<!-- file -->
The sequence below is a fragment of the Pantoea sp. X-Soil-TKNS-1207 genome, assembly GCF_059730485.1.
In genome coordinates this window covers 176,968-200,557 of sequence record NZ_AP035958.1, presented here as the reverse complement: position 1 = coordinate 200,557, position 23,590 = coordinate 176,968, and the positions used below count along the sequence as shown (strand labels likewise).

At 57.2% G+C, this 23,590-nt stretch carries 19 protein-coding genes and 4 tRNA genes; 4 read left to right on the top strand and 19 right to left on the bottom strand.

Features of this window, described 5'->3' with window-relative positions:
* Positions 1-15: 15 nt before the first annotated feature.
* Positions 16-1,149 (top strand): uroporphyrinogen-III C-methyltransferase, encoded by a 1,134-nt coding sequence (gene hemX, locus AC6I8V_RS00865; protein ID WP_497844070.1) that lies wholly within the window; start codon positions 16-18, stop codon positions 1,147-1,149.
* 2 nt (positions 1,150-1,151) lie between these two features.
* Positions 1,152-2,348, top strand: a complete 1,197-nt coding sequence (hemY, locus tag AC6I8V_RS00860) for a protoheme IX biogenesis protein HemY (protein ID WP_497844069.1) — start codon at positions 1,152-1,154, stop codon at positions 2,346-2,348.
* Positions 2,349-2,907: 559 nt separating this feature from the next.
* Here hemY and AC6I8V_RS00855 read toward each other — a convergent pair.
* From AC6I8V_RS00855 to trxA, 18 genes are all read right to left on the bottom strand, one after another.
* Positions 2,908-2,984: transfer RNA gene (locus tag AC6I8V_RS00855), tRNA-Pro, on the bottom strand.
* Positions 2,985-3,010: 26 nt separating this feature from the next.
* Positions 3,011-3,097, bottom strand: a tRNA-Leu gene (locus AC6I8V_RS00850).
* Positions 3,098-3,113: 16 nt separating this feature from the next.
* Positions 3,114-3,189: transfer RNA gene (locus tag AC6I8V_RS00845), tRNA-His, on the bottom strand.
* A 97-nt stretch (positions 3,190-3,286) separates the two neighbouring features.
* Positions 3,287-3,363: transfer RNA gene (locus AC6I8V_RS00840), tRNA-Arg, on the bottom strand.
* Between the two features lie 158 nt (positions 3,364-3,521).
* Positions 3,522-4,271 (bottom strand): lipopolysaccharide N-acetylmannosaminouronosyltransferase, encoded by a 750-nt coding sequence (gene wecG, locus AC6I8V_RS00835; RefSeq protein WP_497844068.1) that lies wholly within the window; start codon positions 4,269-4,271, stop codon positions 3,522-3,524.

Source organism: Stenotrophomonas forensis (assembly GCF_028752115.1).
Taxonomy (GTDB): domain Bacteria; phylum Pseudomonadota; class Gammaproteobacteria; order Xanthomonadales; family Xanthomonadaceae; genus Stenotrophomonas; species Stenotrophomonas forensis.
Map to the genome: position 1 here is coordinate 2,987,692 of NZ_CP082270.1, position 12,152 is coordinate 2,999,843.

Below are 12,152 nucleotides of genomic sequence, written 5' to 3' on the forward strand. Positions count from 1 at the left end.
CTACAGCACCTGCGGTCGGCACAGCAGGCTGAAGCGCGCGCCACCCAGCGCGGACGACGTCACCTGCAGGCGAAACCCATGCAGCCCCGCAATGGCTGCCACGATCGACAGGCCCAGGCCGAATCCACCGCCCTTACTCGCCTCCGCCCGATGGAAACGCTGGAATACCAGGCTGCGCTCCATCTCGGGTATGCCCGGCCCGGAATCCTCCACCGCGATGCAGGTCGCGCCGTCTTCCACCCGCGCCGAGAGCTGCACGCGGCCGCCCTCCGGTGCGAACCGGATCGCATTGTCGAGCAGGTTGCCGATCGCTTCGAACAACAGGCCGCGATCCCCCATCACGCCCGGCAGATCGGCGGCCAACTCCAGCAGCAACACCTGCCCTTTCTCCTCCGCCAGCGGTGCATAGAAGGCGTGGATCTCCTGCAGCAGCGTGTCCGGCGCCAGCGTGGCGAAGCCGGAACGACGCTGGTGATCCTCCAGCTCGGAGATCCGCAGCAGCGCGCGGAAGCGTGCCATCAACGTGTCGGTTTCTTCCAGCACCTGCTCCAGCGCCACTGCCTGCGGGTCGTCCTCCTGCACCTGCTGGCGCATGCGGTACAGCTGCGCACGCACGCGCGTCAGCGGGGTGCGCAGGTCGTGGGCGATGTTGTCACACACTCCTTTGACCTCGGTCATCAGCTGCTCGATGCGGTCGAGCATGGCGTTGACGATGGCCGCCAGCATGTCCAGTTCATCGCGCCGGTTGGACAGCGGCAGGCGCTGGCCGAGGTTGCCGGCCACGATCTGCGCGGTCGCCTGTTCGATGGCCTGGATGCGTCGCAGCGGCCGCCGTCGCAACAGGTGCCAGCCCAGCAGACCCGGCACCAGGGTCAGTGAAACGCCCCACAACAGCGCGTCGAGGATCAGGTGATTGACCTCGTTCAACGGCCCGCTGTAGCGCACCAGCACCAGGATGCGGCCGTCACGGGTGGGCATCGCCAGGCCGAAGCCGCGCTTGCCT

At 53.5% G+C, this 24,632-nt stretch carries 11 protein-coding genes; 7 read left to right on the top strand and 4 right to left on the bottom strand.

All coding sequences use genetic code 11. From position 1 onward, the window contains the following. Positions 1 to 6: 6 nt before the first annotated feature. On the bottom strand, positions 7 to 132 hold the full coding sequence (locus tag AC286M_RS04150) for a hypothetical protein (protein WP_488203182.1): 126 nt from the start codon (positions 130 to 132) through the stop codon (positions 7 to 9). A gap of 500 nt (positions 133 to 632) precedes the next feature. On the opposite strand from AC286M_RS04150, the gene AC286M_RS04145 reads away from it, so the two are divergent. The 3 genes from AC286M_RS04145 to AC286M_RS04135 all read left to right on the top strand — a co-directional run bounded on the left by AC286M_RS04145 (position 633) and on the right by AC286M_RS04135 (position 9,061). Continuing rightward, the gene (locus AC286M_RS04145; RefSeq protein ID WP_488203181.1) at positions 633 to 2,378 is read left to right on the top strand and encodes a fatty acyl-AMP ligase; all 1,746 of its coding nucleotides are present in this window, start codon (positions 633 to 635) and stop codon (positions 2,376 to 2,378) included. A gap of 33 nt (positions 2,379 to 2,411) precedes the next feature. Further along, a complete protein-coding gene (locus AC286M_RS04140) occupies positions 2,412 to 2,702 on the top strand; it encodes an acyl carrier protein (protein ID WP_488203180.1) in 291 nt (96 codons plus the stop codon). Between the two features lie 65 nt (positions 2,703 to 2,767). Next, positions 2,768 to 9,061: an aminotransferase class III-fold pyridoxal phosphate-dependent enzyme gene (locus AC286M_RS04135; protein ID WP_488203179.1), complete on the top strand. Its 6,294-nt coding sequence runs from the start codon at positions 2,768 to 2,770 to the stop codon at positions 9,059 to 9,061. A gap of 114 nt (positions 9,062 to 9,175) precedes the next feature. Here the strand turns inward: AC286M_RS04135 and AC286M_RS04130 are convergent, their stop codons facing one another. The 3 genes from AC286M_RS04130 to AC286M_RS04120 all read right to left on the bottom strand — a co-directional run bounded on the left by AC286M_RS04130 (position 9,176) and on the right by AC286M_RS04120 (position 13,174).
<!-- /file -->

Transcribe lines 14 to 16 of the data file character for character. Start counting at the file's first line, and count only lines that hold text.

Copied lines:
* Positions 3,011-3,097, bottom strand: a tRNA-Leu gene (locus AC6I8V_RS00850).
* Positions 3,098-3,113: 16 nt separating this feature from the next.
* Positions 3,114-3,189: transfer RNA gene (locus tag AC6I8V_RS00845), tRNA-His, on the bottom strand.